Dear Readers

It has come to my attention that a minor error has slipped into our current tale, which I feel the need to explain. You see, Sir John and Marie, as intrepid psychic explorers in the latter part of the nineteenth century would not be, as they seem in our story, unaware of mesmerism.

I hear you gasp at this obvious flaw, but I can explain.

The name mesmerism comes, of course, from Franz Anton Mesmer, born and practicing in the 18th century. The power he lent his name to was then called animal magnetism. He believed that blockage of this animal force was responsible for illness. His theories spread across to America from Europe and were widely known throughout the 19th century.

mesmer_sepia

Of course, mesmerism is now known merely as a synonym for hypnotism, and the magnetic force is not remembered at all. All of this was uppermost in my mind as I started this tale and I was keen to ensure the reader was carefully introduced to this strange world of magnetic powers and not simply dumped in the midst of it. It is for this reason that the Jennings are curiously unaware of mesmerism.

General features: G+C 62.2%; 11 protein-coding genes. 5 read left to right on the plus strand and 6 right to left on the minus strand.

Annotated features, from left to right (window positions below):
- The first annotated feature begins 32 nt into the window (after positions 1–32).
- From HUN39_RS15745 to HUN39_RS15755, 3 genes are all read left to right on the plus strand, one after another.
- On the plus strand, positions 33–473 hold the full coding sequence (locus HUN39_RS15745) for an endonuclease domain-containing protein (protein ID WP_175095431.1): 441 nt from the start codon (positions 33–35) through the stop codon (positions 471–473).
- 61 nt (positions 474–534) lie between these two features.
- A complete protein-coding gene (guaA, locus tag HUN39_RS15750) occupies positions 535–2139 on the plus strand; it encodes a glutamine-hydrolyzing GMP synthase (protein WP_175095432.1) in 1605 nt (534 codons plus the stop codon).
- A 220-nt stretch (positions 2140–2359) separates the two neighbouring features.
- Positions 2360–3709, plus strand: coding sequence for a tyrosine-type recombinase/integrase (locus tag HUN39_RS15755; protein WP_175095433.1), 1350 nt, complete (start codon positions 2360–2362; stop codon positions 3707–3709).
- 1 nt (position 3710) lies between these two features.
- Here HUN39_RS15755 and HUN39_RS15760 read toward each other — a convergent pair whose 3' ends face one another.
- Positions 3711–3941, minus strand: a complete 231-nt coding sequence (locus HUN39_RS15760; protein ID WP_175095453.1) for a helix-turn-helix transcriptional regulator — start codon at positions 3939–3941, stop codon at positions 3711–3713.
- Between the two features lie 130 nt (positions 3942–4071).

It might appear to the casual reader that there has been a failure to research thoroughly before starting the story. This could not be farther from the truth. I am merely using a well-worn approach of introducing the reader to a novel or fantastical world by virtue of a character who is themselves new to said world.

And so I apologise for this inaccuracy in our tale, but trust you understand the artistic goal. All I can say, to reassure the disappointed reader, is that all other aspects of our stories, including ghosts, witchcraft and devices which hear the dead, are all verifiably, historically true.

Paul Michael

 

 

 

 

2 thoughts on “In Defence of Art

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